Monday, October 22, 2007
Let's go to Venice! After a day's tour in Rome, I left for Venice by the night train. Venice is a magnificient, unique lagoon city with several islands interconnected by bridges and canals. It's amazing to note how a swampy region could become a world famous tourist attraction destination.
After I left the railway station, I came to a huge terrace with youths loitering around the steps. I looked at some sovenir items, got a Venice tourist map and then strolled on my own because it was already too late to join a tour.
The map below will give you a bird's eye view of the city of Venice and the waterbodies around it. Map Source
For those who are interestd to know about the Origins and History of Venice click here.
I lost count of the number of bridges and churches. I walked a long way to look for food, got lost after I found it as I was mixed up with the bridges. Rice and pasta were sold by the weight (in grams). The pasta was pretty good. I did not like the rice too much.
The buildings are quite close between certain stretch but boats can still make their way through the narrow waterways.
This section is broader and different kinds of boat berthed at the sides. A boat selling fresh fruits came by. I saw some strange fruits for the first time in my life.
There are many monuments such as the San Marco Square, the Rialto Bridge, the St. Mark's Square, the Doge's Palace and the prison adjoining it, some churches and their heritage, etc. St. Mark's Basilica is a popular tourist spot in Venice. It has a Byzantine architecure (picture below).
It would have been better to join a tour so that a tour guide would explain more interesting story about the history, buildings and monuments. Most tourists like to take a boat cruise on the Grand Canal or gondolas. The gondola rides are known to be pretty costly. Below is a picture of the gondola.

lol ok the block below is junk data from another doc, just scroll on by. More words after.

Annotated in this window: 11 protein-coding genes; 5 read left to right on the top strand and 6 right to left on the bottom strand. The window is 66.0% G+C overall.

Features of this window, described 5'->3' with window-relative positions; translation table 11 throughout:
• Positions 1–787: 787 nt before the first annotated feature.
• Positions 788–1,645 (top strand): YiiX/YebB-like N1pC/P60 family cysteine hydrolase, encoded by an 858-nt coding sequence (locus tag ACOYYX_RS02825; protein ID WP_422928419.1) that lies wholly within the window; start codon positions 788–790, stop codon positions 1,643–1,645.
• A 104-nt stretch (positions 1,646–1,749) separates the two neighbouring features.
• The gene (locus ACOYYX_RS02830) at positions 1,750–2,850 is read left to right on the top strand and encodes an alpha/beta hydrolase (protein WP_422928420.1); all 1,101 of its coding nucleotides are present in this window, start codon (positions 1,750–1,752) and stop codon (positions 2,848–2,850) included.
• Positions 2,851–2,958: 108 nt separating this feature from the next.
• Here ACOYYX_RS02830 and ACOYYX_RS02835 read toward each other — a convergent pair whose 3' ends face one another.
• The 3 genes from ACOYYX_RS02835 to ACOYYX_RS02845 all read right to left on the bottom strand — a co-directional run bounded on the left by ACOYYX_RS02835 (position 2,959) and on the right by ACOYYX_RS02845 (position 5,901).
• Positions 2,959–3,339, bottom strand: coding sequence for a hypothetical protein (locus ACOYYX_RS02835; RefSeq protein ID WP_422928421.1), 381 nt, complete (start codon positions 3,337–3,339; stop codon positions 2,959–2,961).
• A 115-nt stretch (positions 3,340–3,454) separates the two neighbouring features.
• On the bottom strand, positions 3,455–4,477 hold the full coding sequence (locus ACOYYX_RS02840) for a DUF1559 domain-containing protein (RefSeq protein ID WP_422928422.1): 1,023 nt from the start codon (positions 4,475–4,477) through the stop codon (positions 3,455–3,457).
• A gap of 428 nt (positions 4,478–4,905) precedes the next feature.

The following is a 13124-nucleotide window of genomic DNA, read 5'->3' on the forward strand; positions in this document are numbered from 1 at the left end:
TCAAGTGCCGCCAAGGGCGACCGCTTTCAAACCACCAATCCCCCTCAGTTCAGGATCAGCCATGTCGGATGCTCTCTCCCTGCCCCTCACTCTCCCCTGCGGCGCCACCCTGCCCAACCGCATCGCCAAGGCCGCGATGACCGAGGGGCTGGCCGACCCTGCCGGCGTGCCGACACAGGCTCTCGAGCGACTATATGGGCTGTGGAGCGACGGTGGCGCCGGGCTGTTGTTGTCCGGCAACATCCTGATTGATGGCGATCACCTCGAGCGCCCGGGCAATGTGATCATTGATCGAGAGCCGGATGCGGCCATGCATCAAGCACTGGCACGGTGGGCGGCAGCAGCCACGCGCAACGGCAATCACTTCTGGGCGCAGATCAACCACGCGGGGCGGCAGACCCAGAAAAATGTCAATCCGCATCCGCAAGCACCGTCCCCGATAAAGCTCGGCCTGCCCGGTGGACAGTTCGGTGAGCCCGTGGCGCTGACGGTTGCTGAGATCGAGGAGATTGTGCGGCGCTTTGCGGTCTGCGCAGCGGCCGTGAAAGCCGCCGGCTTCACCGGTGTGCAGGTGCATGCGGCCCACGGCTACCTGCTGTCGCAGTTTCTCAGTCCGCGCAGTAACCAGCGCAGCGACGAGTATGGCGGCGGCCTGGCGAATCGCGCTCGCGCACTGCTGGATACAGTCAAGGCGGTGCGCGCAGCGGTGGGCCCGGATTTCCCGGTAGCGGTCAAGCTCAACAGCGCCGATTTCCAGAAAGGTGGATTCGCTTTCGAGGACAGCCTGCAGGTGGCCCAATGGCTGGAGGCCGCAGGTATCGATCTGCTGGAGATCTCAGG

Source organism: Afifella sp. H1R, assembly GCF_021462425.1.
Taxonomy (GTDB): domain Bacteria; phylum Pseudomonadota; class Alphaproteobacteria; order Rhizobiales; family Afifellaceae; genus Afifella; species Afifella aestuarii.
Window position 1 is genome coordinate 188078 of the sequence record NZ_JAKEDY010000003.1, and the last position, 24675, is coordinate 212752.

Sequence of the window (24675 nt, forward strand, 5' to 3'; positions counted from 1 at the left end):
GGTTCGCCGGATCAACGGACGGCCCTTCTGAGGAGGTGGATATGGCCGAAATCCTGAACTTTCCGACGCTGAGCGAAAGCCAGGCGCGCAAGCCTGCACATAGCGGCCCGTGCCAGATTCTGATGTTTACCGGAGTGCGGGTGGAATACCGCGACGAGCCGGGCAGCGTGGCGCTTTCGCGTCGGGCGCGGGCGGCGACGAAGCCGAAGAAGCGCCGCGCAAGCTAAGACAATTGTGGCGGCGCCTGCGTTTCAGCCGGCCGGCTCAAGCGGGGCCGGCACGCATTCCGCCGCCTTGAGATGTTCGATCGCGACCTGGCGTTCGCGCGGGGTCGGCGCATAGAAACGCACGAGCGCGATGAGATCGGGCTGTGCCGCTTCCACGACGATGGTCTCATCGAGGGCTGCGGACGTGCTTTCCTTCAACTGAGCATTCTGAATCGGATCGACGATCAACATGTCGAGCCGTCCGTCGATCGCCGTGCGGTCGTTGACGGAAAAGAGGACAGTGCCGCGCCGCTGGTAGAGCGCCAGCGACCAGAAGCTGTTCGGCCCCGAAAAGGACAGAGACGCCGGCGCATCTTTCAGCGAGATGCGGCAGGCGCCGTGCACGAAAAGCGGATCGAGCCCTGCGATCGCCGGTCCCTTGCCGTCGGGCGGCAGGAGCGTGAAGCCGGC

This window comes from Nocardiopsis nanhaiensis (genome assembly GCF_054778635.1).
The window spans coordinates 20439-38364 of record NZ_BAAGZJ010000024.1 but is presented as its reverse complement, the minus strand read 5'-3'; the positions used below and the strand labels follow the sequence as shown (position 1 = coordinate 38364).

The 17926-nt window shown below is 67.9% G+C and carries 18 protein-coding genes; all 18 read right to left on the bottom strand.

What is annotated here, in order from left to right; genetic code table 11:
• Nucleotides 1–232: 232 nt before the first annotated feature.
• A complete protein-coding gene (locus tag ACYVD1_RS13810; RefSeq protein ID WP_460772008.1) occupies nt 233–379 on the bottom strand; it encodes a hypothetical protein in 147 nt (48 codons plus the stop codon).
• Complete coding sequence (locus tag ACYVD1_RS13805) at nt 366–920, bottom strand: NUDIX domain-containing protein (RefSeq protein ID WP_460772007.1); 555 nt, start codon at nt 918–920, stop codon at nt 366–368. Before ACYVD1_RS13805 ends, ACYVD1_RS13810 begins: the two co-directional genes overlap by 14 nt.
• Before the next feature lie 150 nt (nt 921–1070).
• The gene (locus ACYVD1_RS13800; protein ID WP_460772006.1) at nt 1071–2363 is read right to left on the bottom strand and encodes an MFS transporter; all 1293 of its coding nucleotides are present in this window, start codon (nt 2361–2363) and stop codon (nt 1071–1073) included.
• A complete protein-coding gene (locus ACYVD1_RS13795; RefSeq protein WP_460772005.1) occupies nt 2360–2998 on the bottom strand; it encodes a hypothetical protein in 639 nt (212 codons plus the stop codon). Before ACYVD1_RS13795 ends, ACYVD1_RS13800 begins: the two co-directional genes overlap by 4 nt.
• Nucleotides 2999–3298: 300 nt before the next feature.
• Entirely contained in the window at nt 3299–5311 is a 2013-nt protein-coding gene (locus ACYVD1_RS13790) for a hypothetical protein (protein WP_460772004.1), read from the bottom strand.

Find more information on Gondolas and other Boats
In the evening and at night, the atmosphere was very romantic. The lamp lights, the bright stars in the sky, the romantic lighting on the gondolas, the sound of the music coming from the gondolas in line, the sight of well-dressed rowers on "red carpet" entertaining couples on each gondolas were like a festival beyond description. I took some pictures but none of the night shots turn out. I can only share the vivid memory in words.
I would like to go back to Venice for a night's gondola ride with my husband some day. For couples who would like to enjoy the music and romantic evening or night ride on the gondolas, you can go ahead of us and come back to share the photos. Have fun!
Monday, October 15, 2007
Welcome to Rome! After my work in Milan, I proceeded to Rome during the weekend break. Rome attracts a few million visitors every year with its rich architecture, history, design and art of different eras. You have to love history and art to appreciate Rome. Here are some of my pictures:Trevi Fountain.
There is a legend that if you toss a coin with your back facing the fountain, you will come back to Rome again. Was I doing that or just acting? I don't remember. What I remember is it took me a while to be able to get this shot. Why? See the crowd in the next picture.
For history and more information on Trevi fountain, click here
Some Sculptures and fountain Somewhere in Rome (See below)
Rome Pantheon, an ancient building (see picture below). Pantheon means "Temple of Many gods" in Greek.
If you are interested to know more about the Pantheon, click here
Better picture of Rome Pantheon:Picture Source
Map Showing the areas of the Vatican City open to Tourists:Map Source with Explanation
Within the city of Rome is a walked enclave known as the Vatican City. The Vatican City came into existence after the Lateran Treaty in 1929. It is ruled by the Pope (the Bishop of Rome).
St Peter’s Square (Piazza) and St Peter Church (Basilica)
St. Peter’s Square is situated in front of St. Peter’s Basilica (church) in Vatican City, Rome. Gian Lorenzo Bernini designed and completed the square from 1656 – 1667 as a forecourt to enable the greatest number of people to see the Pope gives his blessing. Bernini also worked on the interior of St. Peter’s for decades. The trapezoidal shape of the square (piazza) created mainly as a result of site constraints from existing structures, has been praised as a masterpiece of Baroque theater because it provides a heightened perspective for a visitor leaving the church. (I paraphrased into one paragraph the information obtained from Wikipedia.org). Well, according to my tour guide, the square is able to accommodate 500,000 people!